‘I’m used to kind of struggling’
During the coronavirus pandemic, Jailyn Brown, 23, juggled virtual college courses and taking care of her grandmother while working overnight shifts.
Even with a job, she struggled to buy books, and she didn’t always have reliable internet.
“It was a lot, and I couldn’t keep up with everything,” she said.
Her grades slipped, and even though she had about 18 months left before graduating, she had to take a break from pursuing a career in public relations. Then in July, Brown’s 67-year-old grandmother died.
“I’m used to kind of struggling until I can get to a point where I’m not bad off, but I’m OK to keep going,” Brown said.
Brown and hundreds of others are expected to receive their first $500 monthly benefit in mid-December as part of the two-year Cook County Promise Guaranteed Income Pilot.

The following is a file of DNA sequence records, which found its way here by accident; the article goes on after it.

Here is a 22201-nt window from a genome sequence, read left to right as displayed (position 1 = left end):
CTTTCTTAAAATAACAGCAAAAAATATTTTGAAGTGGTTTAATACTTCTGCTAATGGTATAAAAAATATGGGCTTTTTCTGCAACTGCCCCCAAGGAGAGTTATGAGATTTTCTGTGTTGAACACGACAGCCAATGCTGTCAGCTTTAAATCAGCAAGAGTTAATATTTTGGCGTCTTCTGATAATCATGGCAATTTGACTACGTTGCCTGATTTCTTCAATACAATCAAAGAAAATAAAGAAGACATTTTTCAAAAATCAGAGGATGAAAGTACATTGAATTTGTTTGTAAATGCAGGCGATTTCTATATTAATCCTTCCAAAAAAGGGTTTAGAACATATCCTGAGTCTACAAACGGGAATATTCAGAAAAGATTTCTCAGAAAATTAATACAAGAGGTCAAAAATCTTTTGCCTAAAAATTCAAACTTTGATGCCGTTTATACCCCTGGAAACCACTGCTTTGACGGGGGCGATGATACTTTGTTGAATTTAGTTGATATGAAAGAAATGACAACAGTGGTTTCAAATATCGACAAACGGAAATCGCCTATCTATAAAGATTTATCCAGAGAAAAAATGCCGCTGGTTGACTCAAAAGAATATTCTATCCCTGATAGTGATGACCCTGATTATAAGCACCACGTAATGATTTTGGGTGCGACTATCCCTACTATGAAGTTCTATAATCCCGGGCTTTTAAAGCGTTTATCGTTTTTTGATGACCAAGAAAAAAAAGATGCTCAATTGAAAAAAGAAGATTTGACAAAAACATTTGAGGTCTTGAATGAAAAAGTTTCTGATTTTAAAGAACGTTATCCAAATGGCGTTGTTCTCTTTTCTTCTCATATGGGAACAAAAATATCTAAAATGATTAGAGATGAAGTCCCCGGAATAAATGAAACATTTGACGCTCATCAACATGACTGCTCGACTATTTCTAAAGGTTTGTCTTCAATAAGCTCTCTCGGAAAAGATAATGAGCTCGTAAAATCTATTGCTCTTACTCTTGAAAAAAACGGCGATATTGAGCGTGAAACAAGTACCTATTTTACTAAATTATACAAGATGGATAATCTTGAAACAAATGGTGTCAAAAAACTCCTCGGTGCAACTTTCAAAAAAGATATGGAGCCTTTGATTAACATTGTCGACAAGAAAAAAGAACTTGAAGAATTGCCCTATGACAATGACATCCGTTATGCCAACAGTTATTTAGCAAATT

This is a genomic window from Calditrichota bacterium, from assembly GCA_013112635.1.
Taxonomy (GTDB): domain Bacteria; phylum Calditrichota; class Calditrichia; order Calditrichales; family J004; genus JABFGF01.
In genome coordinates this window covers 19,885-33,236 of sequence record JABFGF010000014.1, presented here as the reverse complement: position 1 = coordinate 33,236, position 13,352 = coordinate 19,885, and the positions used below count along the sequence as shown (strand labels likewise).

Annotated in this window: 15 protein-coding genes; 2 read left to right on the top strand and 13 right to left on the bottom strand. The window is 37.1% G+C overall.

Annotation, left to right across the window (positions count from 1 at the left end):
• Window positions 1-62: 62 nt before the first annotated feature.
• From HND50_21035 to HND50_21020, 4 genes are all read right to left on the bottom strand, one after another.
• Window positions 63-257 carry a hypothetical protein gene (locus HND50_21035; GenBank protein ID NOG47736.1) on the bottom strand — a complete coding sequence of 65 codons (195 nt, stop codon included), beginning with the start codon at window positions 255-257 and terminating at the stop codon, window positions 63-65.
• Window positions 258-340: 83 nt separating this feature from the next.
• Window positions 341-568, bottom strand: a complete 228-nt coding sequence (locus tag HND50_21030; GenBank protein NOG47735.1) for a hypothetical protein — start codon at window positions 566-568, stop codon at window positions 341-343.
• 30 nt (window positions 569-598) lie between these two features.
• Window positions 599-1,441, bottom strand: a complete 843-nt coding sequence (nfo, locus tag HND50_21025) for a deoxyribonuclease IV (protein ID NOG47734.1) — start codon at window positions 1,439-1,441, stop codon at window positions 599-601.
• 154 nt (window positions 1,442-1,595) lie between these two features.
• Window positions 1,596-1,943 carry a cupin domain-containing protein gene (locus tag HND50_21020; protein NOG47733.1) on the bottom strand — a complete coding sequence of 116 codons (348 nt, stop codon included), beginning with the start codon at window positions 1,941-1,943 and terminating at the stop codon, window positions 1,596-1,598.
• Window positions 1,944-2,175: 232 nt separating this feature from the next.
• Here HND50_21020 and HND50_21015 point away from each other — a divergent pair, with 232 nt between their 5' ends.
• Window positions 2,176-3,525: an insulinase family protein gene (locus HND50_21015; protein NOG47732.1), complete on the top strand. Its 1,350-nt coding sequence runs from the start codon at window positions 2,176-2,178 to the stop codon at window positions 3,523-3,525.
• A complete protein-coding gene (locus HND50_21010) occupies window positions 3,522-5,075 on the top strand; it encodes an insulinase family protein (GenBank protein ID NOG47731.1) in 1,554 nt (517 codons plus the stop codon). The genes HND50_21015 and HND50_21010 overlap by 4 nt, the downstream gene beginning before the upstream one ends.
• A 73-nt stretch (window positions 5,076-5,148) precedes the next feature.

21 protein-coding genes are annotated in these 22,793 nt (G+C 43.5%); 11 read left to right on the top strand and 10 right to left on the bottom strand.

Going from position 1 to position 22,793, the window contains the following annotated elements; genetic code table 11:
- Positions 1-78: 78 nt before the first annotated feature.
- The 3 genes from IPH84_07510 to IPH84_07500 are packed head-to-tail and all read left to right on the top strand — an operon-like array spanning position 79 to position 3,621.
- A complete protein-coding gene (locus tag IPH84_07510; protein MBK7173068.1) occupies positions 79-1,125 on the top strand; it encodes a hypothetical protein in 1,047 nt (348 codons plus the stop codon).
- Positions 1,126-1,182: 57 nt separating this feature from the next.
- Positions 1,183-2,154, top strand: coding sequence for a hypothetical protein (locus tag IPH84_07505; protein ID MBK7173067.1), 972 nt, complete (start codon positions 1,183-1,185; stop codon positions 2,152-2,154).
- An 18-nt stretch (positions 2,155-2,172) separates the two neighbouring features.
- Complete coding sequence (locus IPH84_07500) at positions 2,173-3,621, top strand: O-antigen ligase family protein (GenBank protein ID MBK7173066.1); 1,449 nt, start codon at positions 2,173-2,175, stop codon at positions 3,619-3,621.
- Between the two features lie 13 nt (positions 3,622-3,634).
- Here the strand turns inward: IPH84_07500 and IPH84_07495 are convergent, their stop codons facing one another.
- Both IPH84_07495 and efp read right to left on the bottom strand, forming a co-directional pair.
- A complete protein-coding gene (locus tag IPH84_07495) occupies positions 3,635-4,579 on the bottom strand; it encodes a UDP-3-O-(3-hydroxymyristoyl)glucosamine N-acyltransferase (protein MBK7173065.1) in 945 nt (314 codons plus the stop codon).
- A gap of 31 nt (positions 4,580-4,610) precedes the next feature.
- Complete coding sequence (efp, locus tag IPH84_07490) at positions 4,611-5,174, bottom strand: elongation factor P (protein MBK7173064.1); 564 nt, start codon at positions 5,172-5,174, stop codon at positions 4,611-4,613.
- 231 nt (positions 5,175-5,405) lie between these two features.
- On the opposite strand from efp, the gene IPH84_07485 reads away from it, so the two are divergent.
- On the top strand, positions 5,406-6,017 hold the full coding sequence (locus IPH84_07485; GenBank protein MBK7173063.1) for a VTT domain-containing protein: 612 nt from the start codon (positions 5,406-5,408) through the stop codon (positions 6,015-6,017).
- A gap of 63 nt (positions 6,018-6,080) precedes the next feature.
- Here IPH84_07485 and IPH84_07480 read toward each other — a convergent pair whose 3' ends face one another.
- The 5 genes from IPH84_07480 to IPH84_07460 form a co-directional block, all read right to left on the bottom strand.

She wants to save up to get an apartment because she has bounced around relatives’ homes in Chicago’s Bronzeville neighborhood.
She works at a store making $15 an hour, and usually is scheduled to work 15 hours a week. She said she wants to start a candle-making business to generate extra income as she figures out what to do about college.
Brown said she wishes her grandmother were still alive and pictured her jumping out of her chair about the news of her participation in the guaranteed income pilot.
“I was definitely in a deep financial situation with my part-time job not really having the hours to help me sustain a living,” Brown said. “This was definitely a blessing in disguise.”
Elvia Malagón’s reporting on social justice and income inequality is made possible by a grant from The Chicago Community Trust.